Women who become pregnant may be at risk of having an iron deficiency, called anemia. It is more elaborately explained as a deficiency of red blood cells that cannot provide oxygen to the body’s tissues. To have a clearer view of the condition; Hemodilution which is termed as hydremia of pregnancy increases the inconsistent plasma volume and red blood cell mass as a result hematocrit (the number of red blood cells in the blood) decreases. Hematocrit in healthy women is reduced from thirty-eight percent to forty-five percent, drops to thirty-four percent in a late single pregnancy, and thirty percent in a multi-fetal pregnancy. Usually, women with the consequent hemodilution (a reduction in red blood cells) are treated prophylactically during pregnancy as there is a chance of having a Hb level of less than ten. However, oxygen capacity remains standard in the condition and hematocrit escalates right after delivery.
Types of Anemia in Pregnancy
Two major types of anemia can occur during pregnancy. Firstly, there is iron deficiency anemia which includes iron-deficient patients. Secondly, there is anemia of pregnancy in which hemoglobin is condensed to unwanted levels. Thirdly, inadequate dietary intake results in vitamin B12 deficiency. Lastly, folate deficiency can be initiated by anti-folate drugs, resulting in hemolysis and folic acid malabsorption. Sometimes the baby does not grow to proper weight (premature), which could also cause anemia. A good nutritional diet is the best way to reduce anemia and increase hematocrit in the body.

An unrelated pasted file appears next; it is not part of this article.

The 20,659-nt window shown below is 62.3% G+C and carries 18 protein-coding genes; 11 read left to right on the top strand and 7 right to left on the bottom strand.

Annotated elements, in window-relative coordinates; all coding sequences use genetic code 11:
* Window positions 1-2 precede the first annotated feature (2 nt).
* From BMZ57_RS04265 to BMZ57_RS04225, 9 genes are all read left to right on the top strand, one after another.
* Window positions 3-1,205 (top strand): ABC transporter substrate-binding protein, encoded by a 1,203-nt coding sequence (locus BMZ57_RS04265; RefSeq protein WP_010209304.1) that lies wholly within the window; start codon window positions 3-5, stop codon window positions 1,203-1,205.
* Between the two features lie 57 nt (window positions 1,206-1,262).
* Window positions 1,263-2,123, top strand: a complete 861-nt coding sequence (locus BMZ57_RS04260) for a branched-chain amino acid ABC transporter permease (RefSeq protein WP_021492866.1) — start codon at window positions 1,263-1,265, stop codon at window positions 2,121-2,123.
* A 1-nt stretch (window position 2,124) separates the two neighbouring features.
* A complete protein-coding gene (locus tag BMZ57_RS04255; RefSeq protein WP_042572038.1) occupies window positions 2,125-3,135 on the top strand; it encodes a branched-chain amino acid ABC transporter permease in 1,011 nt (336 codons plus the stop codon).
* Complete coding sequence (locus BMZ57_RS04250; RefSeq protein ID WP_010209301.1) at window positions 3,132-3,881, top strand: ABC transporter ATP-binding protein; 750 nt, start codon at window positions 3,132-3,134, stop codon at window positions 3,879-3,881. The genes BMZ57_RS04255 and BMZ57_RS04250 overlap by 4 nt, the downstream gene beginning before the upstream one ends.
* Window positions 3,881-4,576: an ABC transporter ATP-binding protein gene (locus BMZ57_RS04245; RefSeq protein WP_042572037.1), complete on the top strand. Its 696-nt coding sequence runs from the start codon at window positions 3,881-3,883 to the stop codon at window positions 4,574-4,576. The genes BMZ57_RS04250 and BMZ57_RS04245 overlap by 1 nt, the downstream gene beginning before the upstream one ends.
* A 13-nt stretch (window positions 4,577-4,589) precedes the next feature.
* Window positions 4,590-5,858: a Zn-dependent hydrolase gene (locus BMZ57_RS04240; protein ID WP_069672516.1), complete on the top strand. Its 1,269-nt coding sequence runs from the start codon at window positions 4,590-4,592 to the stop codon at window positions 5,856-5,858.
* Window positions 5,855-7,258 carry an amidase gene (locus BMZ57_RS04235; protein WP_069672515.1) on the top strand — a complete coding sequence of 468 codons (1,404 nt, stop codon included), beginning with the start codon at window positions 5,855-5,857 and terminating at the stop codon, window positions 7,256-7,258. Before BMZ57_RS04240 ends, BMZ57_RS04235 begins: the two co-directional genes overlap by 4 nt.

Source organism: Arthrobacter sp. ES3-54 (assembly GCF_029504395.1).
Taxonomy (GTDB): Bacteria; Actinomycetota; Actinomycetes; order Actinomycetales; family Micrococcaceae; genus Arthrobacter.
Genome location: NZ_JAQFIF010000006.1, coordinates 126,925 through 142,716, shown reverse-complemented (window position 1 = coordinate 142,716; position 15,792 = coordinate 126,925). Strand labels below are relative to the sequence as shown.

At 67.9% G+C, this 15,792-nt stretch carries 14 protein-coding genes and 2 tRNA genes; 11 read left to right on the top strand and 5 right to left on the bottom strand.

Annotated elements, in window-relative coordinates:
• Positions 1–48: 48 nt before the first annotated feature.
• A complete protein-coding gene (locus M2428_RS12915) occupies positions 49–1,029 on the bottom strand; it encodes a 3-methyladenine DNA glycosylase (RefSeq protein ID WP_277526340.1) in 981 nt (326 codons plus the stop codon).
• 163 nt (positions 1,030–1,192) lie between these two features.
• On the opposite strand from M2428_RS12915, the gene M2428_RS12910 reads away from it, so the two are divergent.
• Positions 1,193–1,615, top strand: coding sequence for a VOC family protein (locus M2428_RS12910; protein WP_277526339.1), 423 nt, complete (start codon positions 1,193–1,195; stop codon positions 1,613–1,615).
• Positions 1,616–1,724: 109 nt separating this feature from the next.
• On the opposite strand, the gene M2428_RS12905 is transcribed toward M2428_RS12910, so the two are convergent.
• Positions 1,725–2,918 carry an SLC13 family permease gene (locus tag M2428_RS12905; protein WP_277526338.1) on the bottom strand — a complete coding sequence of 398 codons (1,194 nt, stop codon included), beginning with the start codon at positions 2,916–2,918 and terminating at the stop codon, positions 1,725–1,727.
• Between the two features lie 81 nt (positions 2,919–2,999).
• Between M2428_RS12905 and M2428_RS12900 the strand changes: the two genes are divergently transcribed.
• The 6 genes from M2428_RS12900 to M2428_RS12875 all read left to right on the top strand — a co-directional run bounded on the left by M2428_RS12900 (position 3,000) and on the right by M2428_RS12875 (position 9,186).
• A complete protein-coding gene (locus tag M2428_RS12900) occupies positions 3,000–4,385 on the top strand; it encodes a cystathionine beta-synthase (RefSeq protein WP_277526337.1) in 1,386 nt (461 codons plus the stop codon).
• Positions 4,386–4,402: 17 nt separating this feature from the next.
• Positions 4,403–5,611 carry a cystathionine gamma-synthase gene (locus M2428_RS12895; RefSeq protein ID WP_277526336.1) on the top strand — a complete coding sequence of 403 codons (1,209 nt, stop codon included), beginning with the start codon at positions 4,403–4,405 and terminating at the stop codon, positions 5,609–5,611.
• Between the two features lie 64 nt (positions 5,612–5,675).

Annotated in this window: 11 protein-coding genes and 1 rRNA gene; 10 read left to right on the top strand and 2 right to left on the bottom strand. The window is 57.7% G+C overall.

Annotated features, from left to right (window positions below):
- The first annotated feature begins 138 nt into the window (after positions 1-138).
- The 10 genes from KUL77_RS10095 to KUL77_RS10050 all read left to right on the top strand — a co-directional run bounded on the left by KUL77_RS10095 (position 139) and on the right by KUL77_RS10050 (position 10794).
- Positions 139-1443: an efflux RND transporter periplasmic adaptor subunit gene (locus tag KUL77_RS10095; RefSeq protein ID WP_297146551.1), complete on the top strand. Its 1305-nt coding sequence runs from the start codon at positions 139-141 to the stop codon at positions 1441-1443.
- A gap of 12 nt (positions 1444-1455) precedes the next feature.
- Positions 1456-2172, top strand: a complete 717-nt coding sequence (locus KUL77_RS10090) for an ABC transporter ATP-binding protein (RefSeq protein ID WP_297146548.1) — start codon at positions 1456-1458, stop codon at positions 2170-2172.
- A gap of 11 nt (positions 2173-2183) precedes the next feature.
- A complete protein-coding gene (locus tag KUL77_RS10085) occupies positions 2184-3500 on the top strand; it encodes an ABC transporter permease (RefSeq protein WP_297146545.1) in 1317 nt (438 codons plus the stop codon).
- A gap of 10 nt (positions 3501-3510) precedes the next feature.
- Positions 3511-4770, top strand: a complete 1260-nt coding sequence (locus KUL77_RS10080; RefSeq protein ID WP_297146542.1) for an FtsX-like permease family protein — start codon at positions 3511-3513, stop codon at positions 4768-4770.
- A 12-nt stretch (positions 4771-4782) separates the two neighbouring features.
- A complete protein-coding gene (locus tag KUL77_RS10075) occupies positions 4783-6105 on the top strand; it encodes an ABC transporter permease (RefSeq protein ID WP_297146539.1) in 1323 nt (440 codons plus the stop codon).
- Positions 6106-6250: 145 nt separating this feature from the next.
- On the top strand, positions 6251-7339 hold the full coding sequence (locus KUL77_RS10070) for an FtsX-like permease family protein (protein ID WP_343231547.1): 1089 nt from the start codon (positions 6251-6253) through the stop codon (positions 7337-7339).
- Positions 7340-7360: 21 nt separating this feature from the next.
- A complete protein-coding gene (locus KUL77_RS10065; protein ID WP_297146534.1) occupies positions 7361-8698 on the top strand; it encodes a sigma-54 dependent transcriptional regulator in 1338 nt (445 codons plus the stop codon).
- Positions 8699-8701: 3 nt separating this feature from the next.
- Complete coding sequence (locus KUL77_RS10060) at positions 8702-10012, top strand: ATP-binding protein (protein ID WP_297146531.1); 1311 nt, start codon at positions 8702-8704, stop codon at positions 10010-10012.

Treatment of Anemia in Pregnancy
Treatment is determined by age, symptoms, condition, and health. The first step towards a cure is increasing the intake of iron supplements, including oranges, and carrots, and eating green vegetables like leafy greens of the cabbage family, which comprises broccoli, kale, turnip greens, and collards. There may be some distress after ingesting iron supplements such as nausea, stools becoming dark greenish or black, and can lead to constipation as well. The doctor usually recommends ferrous sulfate 325 mg daily in mid-morning; the percentage intake will be less because one dose may block absorption of the next dose and supplemental oral iron is, at times, not absorbed enough by twenty percent of pregnant women. Dextran 100 mg daily is also an effective dosage for iron deficiency. Mothers of Neonates having iron deficiency anemia usually have a normal Hct but diminished iron levels.